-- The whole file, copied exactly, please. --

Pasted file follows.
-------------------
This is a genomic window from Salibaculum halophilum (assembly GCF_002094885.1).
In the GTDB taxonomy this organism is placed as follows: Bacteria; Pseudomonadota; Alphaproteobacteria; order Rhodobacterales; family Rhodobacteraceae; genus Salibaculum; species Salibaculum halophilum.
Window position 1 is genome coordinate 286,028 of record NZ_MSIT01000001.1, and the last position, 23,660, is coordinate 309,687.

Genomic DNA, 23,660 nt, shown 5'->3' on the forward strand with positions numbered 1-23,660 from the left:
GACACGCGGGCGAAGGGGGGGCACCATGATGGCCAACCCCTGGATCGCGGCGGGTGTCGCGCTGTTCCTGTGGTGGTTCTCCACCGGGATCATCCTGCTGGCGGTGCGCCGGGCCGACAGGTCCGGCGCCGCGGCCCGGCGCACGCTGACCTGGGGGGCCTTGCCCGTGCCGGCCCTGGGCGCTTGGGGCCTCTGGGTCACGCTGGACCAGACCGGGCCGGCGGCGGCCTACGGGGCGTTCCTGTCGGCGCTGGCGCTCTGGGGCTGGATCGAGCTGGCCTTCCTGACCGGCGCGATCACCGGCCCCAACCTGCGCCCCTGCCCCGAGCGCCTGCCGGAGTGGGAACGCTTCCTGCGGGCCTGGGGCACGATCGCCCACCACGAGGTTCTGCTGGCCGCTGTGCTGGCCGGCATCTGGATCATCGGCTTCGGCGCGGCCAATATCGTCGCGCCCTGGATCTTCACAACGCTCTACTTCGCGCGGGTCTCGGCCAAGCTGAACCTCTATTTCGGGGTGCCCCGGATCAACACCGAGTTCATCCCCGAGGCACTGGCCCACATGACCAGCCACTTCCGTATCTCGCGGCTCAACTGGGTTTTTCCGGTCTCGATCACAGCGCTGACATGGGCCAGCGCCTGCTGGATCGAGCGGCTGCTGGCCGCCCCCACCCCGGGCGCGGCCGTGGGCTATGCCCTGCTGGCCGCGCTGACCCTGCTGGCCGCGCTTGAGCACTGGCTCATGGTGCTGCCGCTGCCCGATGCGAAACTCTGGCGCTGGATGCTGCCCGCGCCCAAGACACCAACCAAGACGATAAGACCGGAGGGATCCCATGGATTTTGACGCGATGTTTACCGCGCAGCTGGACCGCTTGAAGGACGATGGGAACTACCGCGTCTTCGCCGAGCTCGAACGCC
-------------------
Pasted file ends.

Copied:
This is a genomic window from Salibaculum halophilum (assembly GCF_002094885.1).
In the GTDB taxonomy this organism is placed as follows: Bacteria; Pseudomonadota; Alphaproteobacteria; order Rhodobacterales; family Rhodobacteraceae; genus Salibaculum; species Salibaculum halophilum.
Window position 1 is genome coordinate 286,028 of record NZ_MSIT01000001.1, and the last position, 23,660, is coordinate 309,687.

Genomic DNA, 23,660 nt, shown 5'->3' on the forward strand with positions numbered 1-23,660 from the left:
GACACGCGGGCGAAGGGGGGGCACCATGATGGCCAACCCCTGGATCGCGGCGGGTGTCGCGCTGTTCCTGTGGTGGTTCTCCACCGGGATCATCCTGCTGGCGGTGCGCCGGGCCGACAGGTCCGGCGCCGCGGCCCGGCGCACGCTGACCTGGGGGGCCTTGCCCGTGCCGGCCCTGGGCGCTTGGGGCCTCTGGGTCACGCTGGACCAGACCGGGCCGGCGGCGGCCTACGGGGCGTTCCTGTCGGCGCTGGCGCTCTGGGGCTGGATCGAGCTGGCCTTCCTGACCGGCGCGATCACCGGCCCCAACCTGCGCCCCTGCCCCGAGCGCCTGCCGGAGTGGGAACGCTTCCTGCGGGCCTGGGGCACGATCGCCCACCACGAGGTTCTGCTGGCCGCTGTGCTGGCCGGCATCTGGATCATCGGCTTCGGCGCGGCCAATATCGTCGCGCCCTGGATCTTCACAACGCTCTACTTCGCGCGGGTCTCGGCCAAGCTGAACCTCTATTTCGGGGTGCCCCGGATCAACACCGAGTTCATCCCCGAGGCACTGGCCCACATGACCAGCCACTTCCGTATCTCGCGGCTCAACTGGGTTTTTCCGGTCTCGATCACAGCGCTGACATGGGCCAGCGCCTGCTGGATCGAGCGGCTGCTGGCCGCCCCCACCCCGGGCGCGGCCGTGGGCTATGCCCTGCTGGCCGCGCTGACCCTGCTGGCCGCGCTTGAGCACTGGCTCATGGTGCTGCCGCTGCCCGATGCGAAACTCTGGCGCTGGATGCTGCCCGCGCCCAAGACACCAACCAAGACGATAAGACCGGAGGGATCCCATGGATTTTGACGCGATGTTTACCGCGCAGCTGGACCGCTTGAAGGACGATGGGAACTACCGCGTCTTCGCCGAGCTCGAACGCC